British Association for Women in Policing


 

Dee Collins is the new President of the British Association for Women in Policing, having taken over from Cressida Dick. Here she outlines her plans for the organisation, what the main issues facing women in the service are today and what she gets up to in her spare time…

Why did you want to become the new President of the BAWP?

I have always wanted everyone to value our differences and individuality, and therefore I want to play my part in ensuring that female officers and staff have a voice within policing. More broadly, it is important, particularly now, with so much change that gender issues are recognised and progressed.

What will your priorities be for the organisation? How will you advance the Gender Agenda?

I am keen that BAWP continues to thrive and develop. We need to look carefully at the recommendations within Gender Agenda 3 and see how we can work through them. I want to ensure that our people feel valued and empowered within the workplace, and that those who need support feel able to seek it.

Why is the work of the BAWP still needed in 2015?

Although the Police Service has championed change and embraced the need to understand our communities and ourselves, there is still much to do. There are still challenges such as uniform, flexible working and providing support networks.

Have you ever encountered sexism during your career? Do you think your gender has ever been an issue?

Sadly, yes, although I have been fortunate to have had good support from male and female colleagues. Sometimes my gender has been an issue for some of our public, but I work hard to understand and appreciate the views of others.

What were the issues facing women in the service when you joined in 1987?The service looked and felt pretty different when I joined. I was issued with uniform and equipment that frankly wasn’t practical. There were too few role models working in specialisms, and there had not been a female Chief Constable. We have come a long way and we should be very proud of that. There is more work needed though.

What do you think the main issues facing women in the service are today?Forces are facing huge financial pressures and, as a consequence, there is significant change. Women are finding opportunities for career development and flexible working reducing. Collaboration has presented some challenges where some individuals with caring responsibilities feel unable to travel long distances to work. We share concerns with other support groups about providing advice and guidance to those who are feeling uncertain or vulnerable.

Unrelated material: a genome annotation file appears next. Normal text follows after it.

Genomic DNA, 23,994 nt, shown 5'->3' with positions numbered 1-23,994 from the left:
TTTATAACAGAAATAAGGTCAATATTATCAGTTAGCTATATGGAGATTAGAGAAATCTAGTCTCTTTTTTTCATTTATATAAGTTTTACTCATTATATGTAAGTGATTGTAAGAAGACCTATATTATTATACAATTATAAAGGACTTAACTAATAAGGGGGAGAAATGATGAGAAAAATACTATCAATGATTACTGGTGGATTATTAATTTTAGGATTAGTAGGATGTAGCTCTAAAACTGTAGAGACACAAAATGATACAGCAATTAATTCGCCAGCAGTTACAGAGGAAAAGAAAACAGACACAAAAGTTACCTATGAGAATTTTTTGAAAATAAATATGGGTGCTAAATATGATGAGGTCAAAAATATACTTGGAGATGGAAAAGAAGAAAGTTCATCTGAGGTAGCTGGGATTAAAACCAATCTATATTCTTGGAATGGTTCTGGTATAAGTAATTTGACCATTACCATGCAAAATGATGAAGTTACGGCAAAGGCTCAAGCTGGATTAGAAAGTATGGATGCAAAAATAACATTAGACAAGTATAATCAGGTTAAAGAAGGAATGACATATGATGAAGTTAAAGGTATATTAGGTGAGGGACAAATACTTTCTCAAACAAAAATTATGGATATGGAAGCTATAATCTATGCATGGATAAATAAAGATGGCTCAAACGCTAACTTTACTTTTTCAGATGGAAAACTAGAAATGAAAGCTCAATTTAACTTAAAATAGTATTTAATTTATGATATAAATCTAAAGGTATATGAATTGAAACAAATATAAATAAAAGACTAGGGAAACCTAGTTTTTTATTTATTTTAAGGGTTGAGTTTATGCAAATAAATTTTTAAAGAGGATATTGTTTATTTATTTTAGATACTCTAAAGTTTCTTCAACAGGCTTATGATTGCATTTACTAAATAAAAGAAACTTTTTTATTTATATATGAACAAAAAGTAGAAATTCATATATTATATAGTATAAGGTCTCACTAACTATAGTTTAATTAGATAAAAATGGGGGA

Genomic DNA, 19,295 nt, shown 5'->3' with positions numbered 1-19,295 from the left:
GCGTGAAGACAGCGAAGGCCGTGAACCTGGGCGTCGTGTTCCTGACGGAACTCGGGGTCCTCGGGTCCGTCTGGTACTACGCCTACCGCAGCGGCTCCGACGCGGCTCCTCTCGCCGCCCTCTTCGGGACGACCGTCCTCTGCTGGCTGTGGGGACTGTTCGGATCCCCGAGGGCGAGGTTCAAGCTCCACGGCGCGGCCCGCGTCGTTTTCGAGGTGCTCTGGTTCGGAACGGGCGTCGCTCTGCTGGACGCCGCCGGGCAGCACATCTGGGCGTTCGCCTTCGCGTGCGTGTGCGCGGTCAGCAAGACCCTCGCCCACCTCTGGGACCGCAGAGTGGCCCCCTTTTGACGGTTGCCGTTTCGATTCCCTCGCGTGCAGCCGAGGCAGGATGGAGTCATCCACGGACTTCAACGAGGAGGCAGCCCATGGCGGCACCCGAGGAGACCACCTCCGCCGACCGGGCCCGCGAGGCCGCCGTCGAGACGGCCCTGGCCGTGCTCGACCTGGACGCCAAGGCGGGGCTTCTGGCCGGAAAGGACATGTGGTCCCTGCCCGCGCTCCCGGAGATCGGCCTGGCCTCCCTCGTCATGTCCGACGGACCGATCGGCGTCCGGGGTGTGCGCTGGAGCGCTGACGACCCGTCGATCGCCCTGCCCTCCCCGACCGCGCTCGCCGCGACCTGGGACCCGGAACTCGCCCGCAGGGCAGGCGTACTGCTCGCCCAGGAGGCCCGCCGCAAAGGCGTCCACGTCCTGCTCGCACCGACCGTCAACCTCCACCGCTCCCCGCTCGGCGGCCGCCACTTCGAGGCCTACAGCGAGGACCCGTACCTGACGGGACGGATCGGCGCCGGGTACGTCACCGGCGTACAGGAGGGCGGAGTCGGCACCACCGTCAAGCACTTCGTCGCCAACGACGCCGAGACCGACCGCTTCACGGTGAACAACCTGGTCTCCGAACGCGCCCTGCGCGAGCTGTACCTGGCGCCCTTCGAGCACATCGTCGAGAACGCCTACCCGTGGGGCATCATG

How do we get more women into the police service?

This is becoming increasingly difficult as the service shrinks and entry/ development opportunities disappear. Honest and open dialogue is needed at every level, and recognition that women bring skills and experience with them to each role. We need to encourage Forces to continue to support diversity networks who can then support individuals, especially through this period of change.

 

In 2013 you were awarded the BAWP’s Annual Award for Mentoring. Please tell us more about that?

I was very humbled to have been nominated via my own Force Diversity network. Many years ago, a female colleague took the time and trouble to encourage and mentor me. I have tried to re-invest that energy into supporting others to realise their potential and to flourish as people. I have been lucky to have worked with some amazing people.

You have been a representative in both the Police Federation and Superintendents’ Association.  How have those roles help the way you lead your force?

I think a good understanding of people issues, the difference between employment and regulations, and also what individuals and groups want and need has helped me to develop as a leader. I strongly believe in values driven decision making within an ethical context. We should all aspire to do the right thing and our best for one another.

 

Who have been your role models during your career?

Key people who have influenced me have been my Grandmother, seeing female Chiefs, my friends and colleagues and polar explorer Ernest Shackleton!

What would your advice be for lower ranking women officers who look to you and wanted to follow in your footsteps?

Be authentic and true to yourself, support your colleagues, do your best for the public, work hard, be patient and smile a lot.

How will you juggle the role of being West Yorkshire Police Temporary Chief Constable and President of BAWP?

I’m very lucky to have great support, both in Force and via the BAWP committee. I enjoy and feel privileged in doing the work I do. Policing is a vocation to me and to have the opportunity to ensure that our female and male colleagues have my visible and vocal support is important to me.

What do you do when you are not being a chief officer?I try and spend time with friends and family. I enjoy taking part in sport, and chilling out in front of the TV!

Please tell our readers something they will not know about you? I am a Blue Peter Competition Badge Holder from when I was 8.  I am passionate about supporting Breast cancer charities as I was diagnosed with it in 2009 and had terrific support to come through it. I have a cat called Aggie!

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Dedicated Dee is new President of BAWP

 

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